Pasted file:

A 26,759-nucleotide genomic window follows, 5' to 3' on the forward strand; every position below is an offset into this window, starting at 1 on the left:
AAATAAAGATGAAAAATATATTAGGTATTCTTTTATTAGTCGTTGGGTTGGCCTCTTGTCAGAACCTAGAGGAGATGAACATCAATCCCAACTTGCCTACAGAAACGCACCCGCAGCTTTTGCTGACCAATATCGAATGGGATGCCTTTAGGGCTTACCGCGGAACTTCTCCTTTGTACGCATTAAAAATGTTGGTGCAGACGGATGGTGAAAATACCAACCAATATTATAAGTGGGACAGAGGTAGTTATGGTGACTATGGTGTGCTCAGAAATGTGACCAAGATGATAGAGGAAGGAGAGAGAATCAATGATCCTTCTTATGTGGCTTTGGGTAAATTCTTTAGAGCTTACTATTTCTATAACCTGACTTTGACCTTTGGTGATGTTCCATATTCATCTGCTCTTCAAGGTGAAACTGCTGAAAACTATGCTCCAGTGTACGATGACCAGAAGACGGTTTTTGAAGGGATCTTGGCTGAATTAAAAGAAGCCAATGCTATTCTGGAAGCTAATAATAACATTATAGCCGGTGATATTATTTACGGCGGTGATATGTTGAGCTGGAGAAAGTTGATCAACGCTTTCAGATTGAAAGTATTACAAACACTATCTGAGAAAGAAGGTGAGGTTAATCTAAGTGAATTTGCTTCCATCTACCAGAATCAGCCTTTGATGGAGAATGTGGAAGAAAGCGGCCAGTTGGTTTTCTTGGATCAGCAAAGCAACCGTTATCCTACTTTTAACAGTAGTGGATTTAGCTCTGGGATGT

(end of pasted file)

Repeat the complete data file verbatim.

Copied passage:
A 26,759-nucleotide genomic window follows, 5' to 3' on the forward strand; every position below is an offset into this window, starting at 1 on the left:
AAATAAAGATGAAAAATATATTAGGTATTCTTTTATTAGTCGTTGGGTTGGCCTCTTGTCAGAACCTAGAGGAGATGAACATCAATCCCAACTTGCCTACAGAAACGCACCCGCAGCTTTTGCTGACCAATATCGAATGGGATGCCTTTAGGGCTTACCGCGGAACTTCTCCTTTGTACGCATTAAAAATGTTGGTGCAGACGGATGGTGAAAATACCAACCAATATTATAAGTGGGACAGAGGTAGTTATGGTGACTATGGTGTGCTCAGAAATGTGACCAAGATGATAGAGGAAGGAGAGAGAATCAATGATCCTTCTTATGTGGCTTTGGGTAAATTCTTTAGAGCTTACTATTTCTATAACCTGACTTTGACCTTTGGTGATGTTCCATATTCATCTGCTCTTCAAGGTGAAACTGCTGAAAACTATGCTCCAGTGTACGATGACCAGAAGACGGTTTTTGAAGGGATCTTGGCTGAATTAAAAGAAGCCAATGCTATTCTGGAAGCTAATAATAACATTATAGCCGGTGATATTATTTACGGCGGTGATATGTTGAGCTGGAGAAAGTTGATCAACGCTTTCAGATTGAAAGTATTACAAACACTATCTGAGAAAGAAGGTGAGGTTAATCTAAGTGAATTTGCTTCCATCTACCAGAATCAGCCTTTGATGGAGAATGTGGAAGAAAGCGGCCAGTTGGTTTTCTTGGATCAGCAAAGCAACCGTTATCCTACTTTTAACAGTAGTGGATTTAGCTCTGGGATGT